Canada scored just twice in three games at last March's Tournoi de France, and that was with a full roster. They were shut out in the Concacaf Olympic Qualifying final against the U.S. as well. Jordyn Huitema scored seven of Canada's 25 goals in 2020, and Christine Sinclair had three of them. Neither of them will be in Florida for the SheBelieves Cup. Nor will Ashley Lawrence, who scored twice in 2020. The good news, of course, is that both Janine Beckie and Adriana Leon (each with four goals last year) will be available. Those two will almost certainly be the primary attacking options for Canada, and ideally they'll each have a few goals in them this tournament. Evelyne Viens could be a good option for Canada too; she's been in strong form at the club level, with eight goals in 12 games this season on loan at Paris FC. She's never played for the national team, though, so it might be unlikely she jumps off the mark so easily if she does make her debut. Deanne Rose and Nichelle Prince round out the forward group; neither scored last year for Canada, but both have pretty good track records, especially off the bench. The attacking absences may be a blessing in disguise for the 21-year-old Rose in particular, who could certainly establish herself as a key striker for Canada's next generation, and perhaps a strong future complement to the 19-year-old Huitema. Canada will desperately need somebody to seize this opportunity and, hopefully, demonstrate that the side will be able to survive in a post-Christine Sinclair era.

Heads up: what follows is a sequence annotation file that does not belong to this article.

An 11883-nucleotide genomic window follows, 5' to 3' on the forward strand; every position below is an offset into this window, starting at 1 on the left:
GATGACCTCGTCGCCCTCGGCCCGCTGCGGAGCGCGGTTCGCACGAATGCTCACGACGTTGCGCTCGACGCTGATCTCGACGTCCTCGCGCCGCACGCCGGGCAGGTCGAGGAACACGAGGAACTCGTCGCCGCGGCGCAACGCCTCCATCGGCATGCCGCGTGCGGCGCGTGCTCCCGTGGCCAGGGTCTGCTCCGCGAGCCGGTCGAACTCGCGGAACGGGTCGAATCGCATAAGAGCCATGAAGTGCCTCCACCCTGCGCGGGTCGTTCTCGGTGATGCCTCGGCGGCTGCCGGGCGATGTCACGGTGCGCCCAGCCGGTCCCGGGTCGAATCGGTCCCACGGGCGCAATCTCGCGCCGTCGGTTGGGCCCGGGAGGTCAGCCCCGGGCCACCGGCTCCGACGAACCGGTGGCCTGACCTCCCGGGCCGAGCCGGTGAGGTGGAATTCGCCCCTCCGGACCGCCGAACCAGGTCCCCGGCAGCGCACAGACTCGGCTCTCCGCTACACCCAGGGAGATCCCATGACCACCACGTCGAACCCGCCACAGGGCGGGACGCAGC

RELATED READING: More on the Canadian women’s team

Are the kids alright?

This will be by far the most youth-driven squad Canada has deployed in a while. Nine of Priestman's squad are under the age of 23, with just four over 30 and five uncapped players earning invites. Looming over the Canadian women's team for years has been the fact that the core that won two Olympic medals -- led by Sinclair, Diana Matheson, et al. -- is probably past its best days. Still, key veterans such as Sinclair, Matheson, Sophie Schmidt, and Desiree Scott, have all continued to play the most important roles for Canada in the past couple years. It's unlikely all those players will still be around for Priestman at, for example, the 2023 World Cup, so Canada needs to ensure it will be ready for a new generation. Recently, it's been hard for young players to find minutes at the international level for Canada, with players like Sinclair ahead of them in the pecking order. So, the SheBelieves Cup may be Canada's best chance to experiment a little and assess what this team might look like a few years down the road. Priestman has already hinted at it, but Canada's best option at this tournament is to make the best of an unfortunate situation and give as many young players an opportunity to prove themselves. The torch will need to be passed fairly soon, so starting that process as early as possible would be wise. Eighteen-year-old Jade Rose could get a shot in the backline, and it would be interesting to see how a midfield centered around Jessie Fleming and Julia Grosso could work. It would be a good time to test out Gabrielle Carle and Jayde Rivière at fullback again (they did line up together in Canada's last match against Brazil), with Ashley Lawrence unavailable. These three matches at the SheBelieves Cup are about as tough an introduction a new coach can ask for, but they're also a fascinating opportunity for Priestman to put an early stamp on a new era for the Canadian women's team. TIG-book-onsale-editorialad-1024x284